It’s summertime. Bye-bye, I’m heading to the beach.
It is inconceivable to me to go without a book. On my list this year: Zippy by Haven Kimmel, which I borrowed from my library and devoured in a few laugh-out-loud sessions. Truly a funny, poignant tale.
A particularly explosive guffaw of relief flew out of me as Kimmel recalled a violent episode in her childhood home when things could have gone terribly wrong, but didn’t. Her dad did not beat up her mother. She writes:
Mom told me, when I was old enough to ask, that she had learned the lesson from Mom Mary, Dad’s mother, who took her future daughter-in-law aside and told her that a woman has got to make herself absolutely clear, and early on. In Mom Mary’s own case, she waited until she and my grandfather Anthel were just home from their honeymoon, and then sat him down and told him this: “Honey, I know you like to take a drink, and that’s all right, but be forewarned that I ain’t your maid and I ain’t your punching-bag, and if you ever raise your hand to me you’d best kill me. Because otherwise, I’ll wait till you’re asleep; sew you into the bed; and beat you to death with a frying pan.” Until he died, I am told, my grandfather was a gentle man.
It reminded me of Mette’s mom’s theory about ending domestic violence—that women just need to get scarier than men. I asked Mette to ask her mother if it would be okay to share her theory. Her mom replied “Hell, yes. And I might add, I would be happy to teach classes on how to be scarier than anyone!”
In reality, there is nobody less scary than Mette’s mom Cindy. Though I have never given her cause to be fierce with me, I do believe she has that capacity.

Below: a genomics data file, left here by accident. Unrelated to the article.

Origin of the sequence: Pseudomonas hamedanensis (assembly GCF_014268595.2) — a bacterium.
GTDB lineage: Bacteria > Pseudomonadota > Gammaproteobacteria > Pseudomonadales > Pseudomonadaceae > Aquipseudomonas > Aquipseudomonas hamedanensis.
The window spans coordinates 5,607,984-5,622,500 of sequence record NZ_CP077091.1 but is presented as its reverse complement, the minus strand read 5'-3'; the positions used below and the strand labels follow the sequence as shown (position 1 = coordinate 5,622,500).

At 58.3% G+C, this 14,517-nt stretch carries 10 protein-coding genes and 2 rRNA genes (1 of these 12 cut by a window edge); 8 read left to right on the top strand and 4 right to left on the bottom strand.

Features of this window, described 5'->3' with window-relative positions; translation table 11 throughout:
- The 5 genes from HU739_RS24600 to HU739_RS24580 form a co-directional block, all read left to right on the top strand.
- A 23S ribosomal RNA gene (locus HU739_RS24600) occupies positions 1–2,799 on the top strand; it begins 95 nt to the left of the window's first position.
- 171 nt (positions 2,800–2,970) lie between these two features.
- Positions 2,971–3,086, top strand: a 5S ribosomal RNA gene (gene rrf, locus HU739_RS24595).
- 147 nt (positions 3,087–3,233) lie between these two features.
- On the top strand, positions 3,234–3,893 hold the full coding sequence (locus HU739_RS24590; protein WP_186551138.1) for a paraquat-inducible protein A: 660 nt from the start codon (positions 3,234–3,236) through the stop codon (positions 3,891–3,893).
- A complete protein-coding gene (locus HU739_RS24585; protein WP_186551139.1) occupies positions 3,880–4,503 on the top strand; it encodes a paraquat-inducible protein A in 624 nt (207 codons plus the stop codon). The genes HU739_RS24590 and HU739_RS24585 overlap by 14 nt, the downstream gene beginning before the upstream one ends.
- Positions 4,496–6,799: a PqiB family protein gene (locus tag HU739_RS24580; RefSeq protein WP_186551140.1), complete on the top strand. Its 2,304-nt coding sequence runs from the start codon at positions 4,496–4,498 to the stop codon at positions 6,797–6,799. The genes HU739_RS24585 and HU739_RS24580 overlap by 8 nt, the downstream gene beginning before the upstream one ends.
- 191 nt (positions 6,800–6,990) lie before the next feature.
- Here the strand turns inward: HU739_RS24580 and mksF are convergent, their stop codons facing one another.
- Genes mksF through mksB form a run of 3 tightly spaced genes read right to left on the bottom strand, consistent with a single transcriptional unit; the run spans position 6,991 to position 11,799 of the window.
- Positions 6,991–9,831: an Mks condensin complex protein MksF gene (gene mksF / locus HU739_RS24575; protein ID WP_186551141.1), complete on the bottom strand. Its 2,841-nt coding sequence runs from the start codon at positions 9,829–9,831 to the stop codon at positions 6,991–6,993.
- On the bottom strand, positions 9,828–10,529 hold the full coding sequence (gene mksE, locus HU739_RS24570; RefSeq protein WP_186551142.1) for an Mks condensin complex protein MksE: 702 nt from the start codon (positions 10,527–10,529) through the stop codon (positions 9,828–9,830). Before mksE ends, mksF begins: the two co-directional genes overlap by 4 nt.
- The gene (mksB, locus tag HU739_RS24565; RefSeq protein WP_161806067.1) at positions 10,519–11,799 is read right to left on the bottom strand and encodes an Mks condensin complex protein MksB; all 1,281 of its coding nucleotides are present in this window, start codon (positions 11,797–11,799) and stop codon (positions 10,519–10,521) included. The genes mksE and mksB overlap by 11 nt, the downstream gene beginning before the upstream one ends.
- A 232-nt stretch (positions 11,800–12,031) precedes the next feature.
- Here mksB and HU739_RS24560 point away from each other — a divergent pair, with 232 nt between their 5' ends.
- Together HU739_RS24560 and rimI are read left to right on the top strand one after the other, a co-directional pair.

I mean, I really do not want to be reduced to simply scary—to beating my chest louder and harder than the primate squatting next to me.
But to warn someone off with a metaphorical frying pan—with a “Don’t you dare disrespect or threaten me or our children”—is the essence of the fierceness Cindy could give lessons about.
Historically, we have turned to the police, courts, and prisons—institutions designed to simply scare people—to deal with domestic and sexual violence. It hasn’t worked.
A smattering of people are coming up with different approaches. Ideas for engaging men coming out of prison, using technology so abusive dads can have safe contact with their kids, and creating alternatives for batterers to seek help themselves, before police and courts get involved.
I am feeling very optimistic that we are on the cusp of making an evolutionary leap—from scary to fierce. From having only fear-based approaches that at best impose an unstable peace, to becoming resolutely fierce in defending the foundational worth and dignity of women and children. It’s time.